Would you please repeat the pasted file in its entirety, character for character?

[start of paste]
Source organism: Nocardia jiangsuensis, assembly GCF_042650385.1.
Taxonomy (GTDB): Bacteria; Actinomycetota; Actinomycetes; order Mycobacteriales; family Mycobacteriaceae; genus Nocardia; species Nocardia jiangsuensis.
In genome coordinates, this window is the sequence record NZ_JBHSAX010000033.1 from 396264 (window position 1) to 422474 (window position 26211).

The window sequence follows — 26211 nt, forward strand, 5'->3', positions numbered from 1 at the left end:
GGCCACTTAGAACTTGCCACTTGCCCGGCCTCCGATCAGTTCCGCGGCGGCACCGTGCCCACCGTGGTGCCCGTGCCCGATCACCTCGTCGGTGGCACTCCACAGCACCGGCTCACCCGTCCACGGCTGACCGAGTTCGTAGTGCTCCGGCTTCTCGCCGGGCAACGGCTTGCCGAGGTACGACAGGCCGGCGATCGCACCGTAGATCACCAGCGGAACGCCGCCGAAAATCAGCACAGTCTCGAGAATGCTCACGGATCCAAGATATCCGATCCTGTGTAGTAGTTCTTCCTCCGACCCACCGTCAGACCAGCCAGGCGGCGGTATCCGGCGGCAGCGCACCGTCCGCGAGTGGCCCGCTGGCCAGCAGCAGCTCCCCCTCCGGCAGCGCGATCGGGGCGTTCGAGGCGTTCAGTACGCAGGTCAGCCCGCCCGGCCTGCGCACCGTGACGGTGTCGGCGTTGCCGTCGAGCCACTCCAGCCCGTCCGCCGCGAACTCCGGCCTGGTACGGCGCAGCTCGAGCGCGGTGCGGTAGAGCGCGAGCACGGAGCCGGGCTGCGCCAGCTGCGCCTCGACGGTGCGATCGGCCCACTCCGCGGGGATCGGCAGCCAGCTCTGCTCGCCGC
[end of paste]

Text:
Source organism: Nocardia jiangsuensis, assembly GCF_042650385.1.
Taxonomy (GTDB): Bacteria; Actinomycetota; Actinomycetes; order Mycobacteriales; family Mycobacteriaceae; genus Nocardia; species Nocardia jiangsuensis.
In genome coordinates, this window is the sequence record NZ_JBHSAX010000033.1 from 396264 (window position 1) to 422474 (window position 26211).

The window sequence follows — 26211 nt, forward strand, 5'->3', positions numbered from 1 at the left end:
GGCCACTTAGAACTTGCCACTTGCCCGGCCTCCGATCAGTTCCGCGGCGGCACCGTGCCCACCGTGGTGCCCGTGCCCGATCACCTCGTCGGTGGCACTCCACAGCACCGGCTCACCCGTCCACGGCTGACCGAGTTCGTAGTGCTCCGGCTTCTCGCCGGGCAACGGCTTGCCGAGGTACGACAGGCCGGCGATCGCACCGTAGATCACCAGCGGAACGCCGCCGAAAATCAGCACAGTCTCGAGAATGCTCACGGATCCAAGATATCCGATCCTGTGTAGTAGTTCTTCCTCCGACCCACCGTCAGACCAGCCAGGCGGCGGTATCCGGCGGCAGCGCACCGTCCGCGAGTGGCCCGCTGGCCAGCAGCAGCTCCCCCTCCGGCAGCGCGATCGGGGCGTTCGAGGCGTTCAGTACGCAGGTCAGCCCGCCCGGCCTGCGCACCGTGACGGTGTCGGCGTTGCCGTCGAGCCACTCCAGCCCGTCCGCCGCGAACTCCGGCCTGGTACGGCGCAGCTCGAGCGCGGTGCGGTAGAGCGCGAGCACGGAGCCGGGCTGCGCCAGCTGCGCCTCGACGGTGCGATCGGCCCACTCCGCGGGGATCGGCAGCCAGCTCTGCTCGCCGC